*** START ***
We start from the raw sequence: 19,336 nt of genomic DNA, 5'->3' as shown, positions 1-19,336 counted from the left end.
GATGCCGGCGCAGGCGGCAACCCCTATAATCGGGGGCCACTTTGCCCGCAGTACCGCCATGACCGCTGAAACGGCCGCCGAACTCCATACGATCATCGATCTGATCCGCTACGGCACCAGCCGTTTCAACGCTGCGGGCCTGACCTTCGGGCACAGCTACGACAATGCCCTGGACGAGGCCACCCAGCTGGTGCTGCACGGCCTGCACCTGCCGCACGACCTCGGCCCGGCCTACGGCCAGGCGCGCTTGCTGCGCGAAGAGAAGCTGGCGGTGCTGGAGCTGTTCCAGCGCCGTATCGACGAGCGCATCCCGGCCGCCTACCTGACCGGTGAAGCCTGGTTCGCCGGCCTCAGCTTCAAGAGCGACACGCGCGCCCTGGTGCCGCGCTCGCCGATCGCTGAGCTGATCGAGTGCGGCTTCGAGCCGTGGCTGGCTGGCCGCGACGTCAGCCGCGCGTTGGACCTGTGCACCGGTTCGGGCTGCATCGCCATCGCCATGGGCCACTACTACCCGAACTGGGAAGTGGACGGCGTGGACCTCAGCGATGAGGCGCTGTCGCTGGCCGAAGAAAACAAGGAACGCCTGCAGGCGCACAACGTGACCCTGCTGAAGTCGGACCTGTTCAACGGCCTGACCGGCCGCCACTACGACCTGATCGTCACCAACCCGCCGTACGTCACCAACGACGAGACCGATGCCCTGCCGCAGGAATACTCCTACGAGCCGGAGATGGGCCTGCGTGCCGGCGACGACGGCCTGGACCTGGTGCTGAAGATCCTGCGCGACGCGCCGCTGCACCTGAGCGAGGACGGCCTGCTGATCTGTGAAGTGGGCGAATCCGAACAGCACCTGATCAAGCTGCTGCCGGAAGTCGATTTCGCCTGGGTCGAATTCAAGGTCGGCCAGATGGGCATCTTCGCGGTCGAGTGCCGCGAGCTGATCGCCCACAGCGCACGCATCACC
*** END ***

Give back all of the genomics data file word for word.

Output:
We start from the raw sequence: 19,336 nt of genomic DNA, 5'->3' as shown, positions 1-19,336 counted from the left end.
GATGCCGGCGCAGGCGGCAACCCCTATAATCGGGGGCCACTTTGCCCGCAGTACCGCCATGACCGCTGAAACGGCCGCCGAACTCCATACGATCATCGATCTGATCCGCTACGGCACCAGCCGTTTCAACGCTGCGGGCCTGACCTTCGGGCACAGCTACGACAATGCCCTGGACGAGGCCACCCAGCTGGTGCTGCACGGCCTGCACCTGCCGCACGACCTCGGCCCGGCCTACGGCCAGGCGCGCTTGCTGCGCGAAGAGAAGCTGGCGGTGCTGGAGCTGTTCCAGCGCCGTATCGACGAGCGCATCCCGGCCGCCTACCTGACCGGTGAAGCCTGGTTCGCCGGCCTCAGCTTCAAGAGCGACACGCGCGCCCTGGTGCCGCGCTCGCCGATCGCTGAGCTGATCGAGTGCGGCTTCGAGCCGTGGCTGGCTGGCCGCGACGTCAGCCGCGCGTTGGACCTGTGCACCGGTTCGGGCTGCATCGCCATCGCCATGGGCCACTACTACCCGAACTGGGAAGTGGACGGCGTGGACCTCAGCGATGAGGCGCTGTCGCTGGCCGAAGAAAACAAGGAACGCCTGCAGGCGCACAACGTGACCCTGCTGAAGTCGGACCTGTTCAACGGCCTGACCGGCCGCCACTACGACCTGATCGTCACCAACCCGCCGTACGTCACCAACGACGAGACCGATGCCCTGCCGCAGGAATACTCCTACGAGCCGGAGATGGGCCTGCGTGCCGGCGACGACGGCCTGGACCTGGTGCTGAAGATCCTGCGCGACGCGCCGCTGCACCTGAGCGAGGACGGCCTGCTGATCTGTGAAGTGGGCGAATCCGAACAGCACCTGATCAAGCTGCTGCCGGAAGTCGATTTCGCCTGGGTCGAATTCAAGGTCGGCCAGATGGGCATCTTCGCGGTCGAGTGCCGCGAGCTGATCGCCCACAGCGCACGCATCACC